Government Inaction Leads to 21% Drop in Aquaculture Production

The Chairman of IFA Aquaculture Michael Mulloy has criticised the Department of Agriculture, Food and the Marine’s lack of support and failure to promote Irish aquaculture production in light of a report which shows output levels plummeting here.

The most dramatic fall was in salmon production where 12,200 tonnes of fish were produced last year, which represents a dramatic 39% reduction on the previous year.  “’The Business of Seafood 2018’ report, soon to be published by Bord Iascaigh Mhara (BIM), will show that salmon production accounts for more than 67% of the overall value of the Irish aquaculture industry.

“We are now asking the Department how many finfish licences have been issued in the last five years and how many applications are waiting in the system?  IFA is aware of applications which were submitted in 2005 which still haven’t been processed 14 years later.  This ongoing lack of progress with new licences as well as renewals rests with the Department.  It also raises serious questions about the effectiveness of BIM”.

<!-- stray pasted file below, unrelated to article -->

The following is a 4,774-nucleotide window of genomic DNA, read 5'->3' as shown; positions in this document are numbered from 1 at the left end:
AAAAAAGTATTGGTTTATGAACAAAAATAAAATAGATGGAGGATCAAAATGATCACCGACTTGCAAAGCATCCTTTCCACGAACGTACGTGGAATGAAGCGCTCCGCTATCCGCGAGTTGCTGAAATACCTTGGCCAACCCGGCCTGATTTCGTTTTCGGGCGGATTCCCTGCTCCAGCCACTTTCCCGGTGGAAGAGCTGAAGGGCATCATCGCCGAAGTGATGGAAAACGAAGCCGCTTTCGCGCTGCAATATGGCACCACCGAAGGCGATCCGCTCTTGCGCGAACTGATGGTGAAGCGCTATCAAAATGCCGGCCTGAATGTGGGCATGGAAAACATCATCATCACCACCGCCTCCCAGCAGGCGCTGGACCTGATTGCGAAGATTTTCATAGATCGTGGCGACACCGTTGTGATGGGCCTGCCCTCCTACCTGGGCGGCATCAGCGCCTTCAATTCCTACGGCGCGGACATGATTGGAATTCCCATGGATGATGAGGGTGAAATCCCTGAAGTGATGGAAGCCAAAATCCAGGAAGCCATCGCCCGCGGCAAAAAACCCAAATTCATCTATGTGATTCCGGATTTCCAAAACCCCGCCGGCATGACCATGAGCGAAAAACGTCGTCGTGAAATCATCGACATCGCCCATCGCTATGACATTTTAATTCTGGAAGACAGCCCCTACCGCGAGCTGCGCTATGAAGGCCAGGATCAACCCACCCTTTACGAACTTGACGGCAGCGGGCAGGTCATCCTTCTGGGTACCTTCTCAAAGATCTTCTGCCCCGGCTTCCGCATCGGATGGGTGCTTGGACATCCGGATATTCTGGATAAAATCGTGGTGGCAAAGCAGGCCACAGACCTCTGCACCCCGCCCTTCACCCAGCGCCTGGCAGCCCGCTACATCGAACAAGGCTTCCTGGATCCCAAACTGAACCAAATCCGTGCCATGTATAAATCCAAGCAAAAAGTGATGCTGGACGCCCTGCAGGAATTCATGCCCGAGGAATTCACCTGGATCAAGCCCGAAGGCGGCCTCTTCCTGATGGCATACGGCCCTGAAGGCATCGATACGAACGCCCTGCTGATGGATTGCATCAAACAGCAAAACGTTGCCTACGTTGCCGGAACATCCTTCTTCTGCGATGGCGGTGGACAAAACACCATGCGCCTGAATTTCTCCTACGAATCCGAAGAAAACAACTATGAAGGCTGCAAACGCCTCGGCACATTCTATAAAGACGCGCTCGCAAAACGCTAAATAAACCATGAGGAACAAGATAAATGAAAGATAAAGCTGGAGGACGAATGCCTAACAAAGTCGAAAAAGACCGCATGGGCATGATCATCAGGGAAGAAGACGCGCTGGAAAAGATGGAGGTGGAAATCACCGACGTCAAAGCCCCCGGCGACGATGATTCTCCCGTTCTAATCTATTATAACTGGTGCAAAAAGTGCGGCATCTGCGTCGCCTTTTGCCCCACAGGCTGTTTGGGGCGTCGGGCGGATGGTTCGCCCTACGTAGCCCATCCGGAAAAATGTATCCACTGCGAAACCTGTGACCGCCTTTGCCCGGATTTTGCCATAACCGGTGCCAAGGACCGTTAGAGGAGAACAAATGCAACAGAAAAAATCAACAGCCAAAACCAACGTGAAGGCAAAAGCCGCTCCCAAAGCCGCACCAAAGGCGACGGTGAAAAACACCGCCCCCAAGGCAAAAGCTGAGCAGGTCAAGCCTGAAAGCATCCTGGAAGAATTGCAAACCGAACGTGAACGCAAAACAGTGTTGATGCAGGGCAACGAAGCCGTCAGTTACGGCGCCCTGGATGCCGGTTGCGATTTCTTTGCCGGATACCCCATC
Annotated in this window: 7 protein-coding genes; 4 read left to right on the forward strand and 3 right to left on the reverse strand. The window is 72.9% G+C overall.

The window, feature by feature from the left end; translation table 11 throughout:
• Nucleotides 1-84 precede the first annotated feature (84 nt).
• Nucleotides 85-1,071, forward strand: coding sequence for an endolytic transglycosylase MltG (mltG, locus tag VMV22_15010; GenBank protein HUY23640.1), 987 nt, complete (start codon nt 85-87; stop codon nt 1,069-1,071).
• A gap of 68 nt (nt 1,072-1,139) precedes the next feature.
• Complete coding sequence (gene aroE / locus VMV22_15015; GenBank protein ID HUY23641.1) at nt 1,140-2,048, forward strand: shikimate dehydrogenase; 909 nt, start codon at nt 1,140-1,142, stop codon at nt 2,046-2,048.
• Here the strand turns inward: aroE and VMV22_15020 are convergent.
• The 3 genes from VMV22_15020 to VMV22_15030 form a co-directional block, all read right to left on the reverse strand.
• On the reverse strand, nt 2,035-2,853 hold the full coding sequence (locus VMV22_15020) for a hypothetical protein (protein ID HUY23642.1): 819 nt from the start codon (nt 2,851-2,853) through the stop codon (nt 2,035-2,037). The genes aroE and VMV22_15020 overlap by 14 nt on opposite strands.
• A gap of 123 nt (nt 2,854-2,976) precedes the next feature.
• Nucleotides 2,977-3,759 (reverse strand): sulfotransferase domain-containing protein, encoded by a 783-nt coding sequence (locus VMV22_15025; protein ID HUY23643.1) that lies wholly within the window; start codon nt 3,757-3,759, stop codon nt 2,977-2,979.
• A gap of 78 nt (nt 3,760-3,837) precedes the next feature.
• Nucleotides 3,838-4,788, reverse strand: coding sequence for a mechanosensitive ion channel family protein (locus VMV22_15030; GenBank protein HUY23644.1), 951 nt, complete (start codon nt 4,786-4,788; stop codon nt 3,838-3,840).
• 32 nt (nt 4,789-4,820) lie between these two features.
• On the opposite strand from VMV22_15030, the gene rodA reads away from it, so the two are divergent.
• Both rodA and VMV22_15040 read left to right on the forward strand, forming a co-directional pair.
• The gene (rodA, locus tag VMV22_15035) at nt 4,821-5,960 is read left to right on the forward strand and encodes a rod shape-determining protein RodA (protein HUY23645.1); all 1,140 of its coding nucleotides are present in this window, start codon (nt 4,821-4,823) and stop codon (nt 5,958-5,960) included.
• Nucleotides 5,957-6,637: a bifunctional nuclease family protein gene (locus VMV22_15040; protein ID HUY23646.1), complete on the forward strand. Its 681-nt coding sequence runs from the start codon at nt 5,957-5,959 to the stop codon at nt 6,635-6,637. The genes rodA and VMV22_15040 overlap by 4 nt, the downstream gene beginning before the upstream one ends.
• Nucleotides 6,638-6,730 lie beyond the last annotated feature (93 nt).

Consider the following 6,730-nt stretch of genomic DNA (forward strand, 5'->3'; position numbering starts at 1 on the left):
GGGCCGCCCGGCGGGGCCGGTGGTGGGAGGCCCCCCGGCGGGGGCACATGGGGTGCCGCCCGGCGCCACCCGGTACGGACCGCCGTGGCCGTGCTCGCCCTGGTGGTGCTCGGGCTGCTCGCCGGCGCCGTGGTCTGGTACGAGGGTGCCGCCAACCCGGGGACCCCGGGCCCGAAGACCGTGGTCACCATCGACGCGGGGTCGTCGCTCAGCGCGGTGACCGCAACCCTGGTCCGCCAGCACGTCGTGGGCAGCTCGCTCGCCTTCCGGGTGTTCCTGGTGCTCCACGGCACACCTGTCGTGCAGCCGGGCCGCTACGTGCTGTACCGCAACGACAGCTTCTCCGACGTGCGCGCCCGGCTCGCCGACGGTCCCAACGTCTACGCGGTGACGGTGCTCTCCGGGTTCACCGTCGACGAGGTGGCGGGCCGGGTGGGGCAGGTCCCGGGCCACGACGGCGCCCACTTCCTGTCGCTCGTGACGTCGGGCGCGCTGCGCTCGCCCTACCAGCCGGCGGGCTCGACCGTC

Michael Mulloy said, “Aquaculture is a significant and very valuable source of employment in rural, coastal communities where alternative sources of employment are limited”.   Almost two years ago, the Minister published the eagerly anticipated report of the Independent Aquaculture Licensing Review Group which outlined 30 recommendations to improve a dysfunctional regulatory system, but he has implemented few if any, of the actions outlined within.

Ireland’s failure to meet the targets has had a critical impact on the aquaculture sector.  The opportunity to create and sustain 1,300 jobs has been wasted. According to BIM’s figures, Irish aquaculture is now 20% below 2010 volumes and based on Government targets of 7.8% yearly growth, this means the industry is a staggering 82% below stated Government policy targets.

Michael Mulloy said IFA is seeking to establish clearly just what the Department intends doing about the missed opportunity and subsequent decline in Irish fish production. “We’ve seen report after report, review followed by review and all the while, the industry is contracting. The time for talking is over, this sector needs real action,” he said.

Related Articles